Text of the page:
Most of the discussion on Learning Objects is focused on modularized content. This view--about Learning Objects being exclusively about content--is in most cases unchallenged. There are however, several problems with Learning Objects that make it important to broaden the discussion. Many of the problems relate to how Learning Technology Standards are shaped and how Learning Objects architectures are designed, based on existing Learning Object taxonomies.

Two major problems were identified. The first problem is a problem related to pedagogy and the use of Learning Objects: why do we have a modularized concept for content, where the aim is to attain maximum pedagogical flexibility, when we at the same time continue to accept nonmodularized, inflexible, and clumsy Virtual Learning Environments (VLE) that enforce pedagogical constraints and limitations? It is an impending risk that teachers and learners may have content that suits the pedagogical approach of their preference, but which they are forced to fit in to a Virtual Learning Environment that doesn't. One basic assumption is that each teacher has his/her own favourite pedagogical methods and that he/she must be able to continue to use and enhance it even if he/she uses e-learning. This assumption is reversible and we can assume that most students have their own favourite methods for learning. Hence, the VLE must be able to support these methods, and we cannot allow the VLE to put limitations on the pedagogical possibilities created by Learning Objects.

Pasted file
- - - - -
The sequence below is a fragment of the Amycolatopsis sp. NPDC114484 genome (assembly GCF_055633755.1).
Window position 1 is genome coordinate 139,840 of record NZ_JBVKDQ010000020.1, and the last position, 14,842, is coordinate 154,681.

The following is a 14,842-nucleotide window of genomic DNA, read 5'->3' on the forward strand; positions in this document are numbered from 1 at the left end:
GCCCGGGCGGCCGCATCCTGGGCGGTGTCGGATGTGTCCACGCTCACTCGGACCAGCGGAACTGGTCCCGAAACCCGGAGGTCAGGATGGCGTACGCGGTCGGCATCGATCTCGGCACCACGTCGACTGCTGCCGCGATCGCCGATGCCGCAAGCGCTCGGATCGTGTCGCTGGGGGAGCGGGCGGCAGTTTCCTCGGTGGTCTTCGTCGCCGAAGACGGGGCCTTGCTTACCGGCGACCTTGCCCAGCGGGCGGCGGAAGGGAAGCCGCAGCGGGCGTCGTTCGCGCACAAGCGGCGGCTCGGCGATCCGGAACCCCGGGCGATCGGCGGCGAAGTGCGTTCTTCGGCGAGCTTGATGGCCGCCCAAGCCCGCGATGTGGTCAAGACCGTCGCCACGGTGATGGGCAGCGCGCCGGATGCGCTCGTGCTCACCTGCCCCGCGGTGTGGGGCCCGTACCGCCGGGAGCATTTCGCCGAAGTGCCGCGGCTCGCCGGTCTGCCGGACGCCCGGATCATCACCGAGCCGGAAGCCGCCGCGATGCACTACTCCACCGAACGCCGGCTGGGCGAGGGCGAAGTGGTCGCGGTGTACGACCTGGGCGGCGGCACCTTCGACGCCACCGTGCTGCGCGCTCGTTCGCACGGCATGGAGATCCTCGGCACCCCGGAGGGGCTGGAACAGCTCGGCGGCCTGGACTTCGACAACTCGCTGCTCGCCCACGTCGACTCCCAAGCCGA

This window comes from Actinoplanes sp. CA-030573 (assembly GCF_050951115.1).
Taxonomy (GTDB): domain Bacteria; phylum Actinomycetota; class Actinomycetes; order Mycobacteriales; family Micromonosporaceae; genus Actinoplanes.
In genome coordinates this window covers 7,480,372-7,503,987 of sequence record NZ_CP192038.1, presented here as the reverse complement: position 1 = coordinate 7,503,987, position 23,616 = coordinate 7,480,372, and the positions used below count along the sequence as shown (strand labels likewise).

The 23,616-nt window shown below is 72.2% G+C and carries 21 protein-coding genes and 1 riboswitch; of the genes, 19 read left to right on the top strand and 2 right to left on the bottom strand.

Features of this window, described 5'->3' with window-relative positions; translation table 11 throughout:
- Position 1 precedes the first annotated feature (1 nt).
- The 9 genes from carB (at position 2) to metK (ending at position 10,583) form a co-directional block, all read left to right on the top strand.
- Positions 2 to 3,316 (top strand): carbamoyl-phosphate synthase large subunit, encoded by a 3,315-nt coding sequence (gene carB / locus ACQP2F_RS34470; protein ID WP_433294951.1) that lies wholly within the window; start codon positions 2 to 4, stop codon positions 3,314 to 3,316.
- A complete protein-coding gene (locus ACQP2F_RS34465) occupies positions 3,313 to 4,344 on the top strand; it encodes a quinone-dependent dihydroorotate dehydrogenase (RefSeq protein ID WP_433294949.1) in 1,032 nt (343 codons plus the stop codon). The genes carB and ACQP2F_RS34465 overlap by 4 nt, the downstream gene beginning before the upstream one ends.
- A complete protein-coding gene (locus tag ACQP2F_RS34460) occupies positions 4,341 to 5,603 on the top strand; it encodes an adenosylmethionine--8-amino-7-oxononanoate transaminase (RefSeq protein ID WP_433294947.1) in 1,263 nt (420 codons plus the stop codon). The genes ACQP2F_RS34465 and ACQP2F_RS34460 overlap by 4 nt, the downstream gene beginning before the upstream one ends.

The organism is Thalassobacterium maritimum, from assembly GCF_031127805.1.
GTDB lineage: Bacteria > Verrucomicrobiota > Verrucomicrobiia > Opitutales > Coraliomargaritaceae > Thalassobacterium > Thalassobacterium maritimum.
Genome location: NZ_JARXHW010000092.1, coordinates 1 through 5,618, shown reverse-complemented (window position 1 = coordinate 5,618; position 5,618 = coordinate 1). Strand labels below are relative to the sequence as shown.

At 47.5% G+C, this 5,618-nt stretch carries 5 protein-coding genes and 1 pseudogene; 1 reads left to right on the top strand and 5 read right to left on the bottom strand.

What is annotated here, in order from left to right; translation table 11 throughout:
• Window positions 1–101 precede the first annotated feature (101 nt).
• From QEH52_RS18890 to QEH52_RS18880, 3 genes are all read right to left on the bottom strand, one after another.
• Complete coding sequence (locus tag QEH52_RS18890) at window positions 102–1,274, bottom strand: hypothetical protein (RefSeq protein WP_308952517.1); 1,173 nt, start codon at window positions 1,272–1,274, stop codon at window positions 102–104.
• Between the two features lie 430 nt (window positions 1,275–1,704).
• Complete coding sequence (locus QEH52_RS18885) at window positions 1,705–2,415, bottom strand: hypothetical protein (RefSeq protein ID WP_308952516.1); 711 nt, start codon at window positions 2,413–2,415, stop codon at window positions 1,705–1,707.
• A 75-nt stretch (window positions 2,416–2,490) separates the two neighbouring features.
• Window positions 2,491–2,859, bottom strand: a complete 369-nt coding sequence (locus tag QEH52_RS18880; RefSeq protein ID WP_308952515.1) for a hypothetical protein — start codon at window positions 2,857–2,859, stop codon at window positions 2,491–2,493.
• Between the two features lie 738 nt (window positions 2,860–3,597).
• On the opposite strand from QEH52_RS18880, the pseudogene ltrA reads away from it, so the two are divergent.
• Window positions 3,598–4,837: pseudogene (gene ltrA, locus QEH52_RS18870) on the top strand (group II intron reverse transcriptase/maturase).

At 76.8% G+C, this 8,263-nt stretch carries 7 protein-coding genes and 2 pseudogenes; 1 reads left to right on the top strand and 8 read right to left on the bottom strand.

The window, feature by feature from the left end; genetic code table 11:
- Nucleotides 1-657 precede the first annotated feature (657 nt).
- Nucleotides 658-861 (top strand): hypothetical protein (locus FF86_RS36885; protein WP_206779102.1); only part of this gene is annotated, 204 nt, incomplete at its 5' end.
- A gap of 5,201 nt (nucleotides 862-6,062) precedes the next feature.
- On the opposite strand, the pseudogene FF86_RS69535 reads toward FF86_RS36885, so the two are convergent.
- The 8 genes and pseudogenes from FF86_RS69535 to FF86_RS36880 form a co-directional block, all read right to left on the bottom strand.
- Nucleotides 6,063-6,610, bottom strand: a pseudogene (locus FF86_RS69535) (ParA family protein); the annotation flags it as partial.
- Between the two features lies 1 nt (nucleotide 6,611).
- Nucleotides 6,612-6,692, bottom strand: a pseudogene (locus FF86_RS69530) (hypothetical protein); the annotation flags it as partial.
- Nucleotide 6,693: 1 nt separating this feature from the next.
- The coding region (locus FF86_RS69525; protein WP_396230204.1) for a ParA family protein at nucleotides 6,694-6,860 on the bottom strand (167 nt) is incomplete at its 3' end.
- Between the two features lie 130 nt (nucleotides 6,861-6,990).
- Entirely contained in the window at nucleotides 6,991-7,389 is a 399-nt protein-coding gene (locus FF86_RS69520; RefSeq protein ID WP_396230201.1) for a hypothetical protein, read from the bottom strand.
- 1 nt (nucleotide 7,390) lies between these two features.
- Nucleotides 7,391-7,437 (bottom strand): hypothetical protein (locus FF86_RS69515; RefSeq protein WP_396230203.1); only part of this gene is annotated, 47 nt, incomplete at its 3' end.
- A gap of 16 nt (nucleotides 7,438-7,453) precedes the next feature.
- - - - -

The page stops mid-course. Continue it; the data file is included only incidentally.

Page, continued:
The second problem is a more technological type related to architecture and the separation of data (information), presentation (context), and logics (interactivity). Most of the Learning Objects that were studied were typically a Flash-animation, a PowerPoint, or a simple Java-applet that implements an architecture where data, application logics, and presentation were shamelessly mixed into an architectural mishmash. This raises a couple of questions: What is content? Where does the content end and the VLE start? Should application logics rather be a part of the VLE?

The issues raised are complex and cannot be answered in a simple and obvious way, but hopefully they will initiate an important discussion. We believe that the present concept of Learning Object is too narrow to fulfil the vision of modularization and flexibility. Maybe we must "go the whole hog"? What if we apply the same modularized concepts to the VLE?

In Schluep, Bettino, Guttorsmen Schar (2005), emphasises the importance of the separation between content and presentation. Their suggested Component Model is very similar to the taxonomy suggested in this paper. Three component types are defined at different levels of granularity in Schluep et al. (2005): Assets, which are media elements; Content Elements, which are small modular pieces of learning content; and Learning Units which are aggregations of content elements. The components are kept together using a structural mark-up scheme defined in XML.

In this article we argue that the concept of modularization and Learning Objects must be expanded to comprise parts of the Virtual Learning Environment as well. To accomplish this, there is a need to modify the Learning Objects taxonomy. This is the view that constitutes the basis for the VWE project and the VWE Learning Object taxonomy (Berglund, 2003).

Learning Objects and Modularization of the VLE

The VWE project was initiated in 1998 to examine how to transfer the modularized concept from Learning Objects to the Virtual Learning Environment by tying them closer together.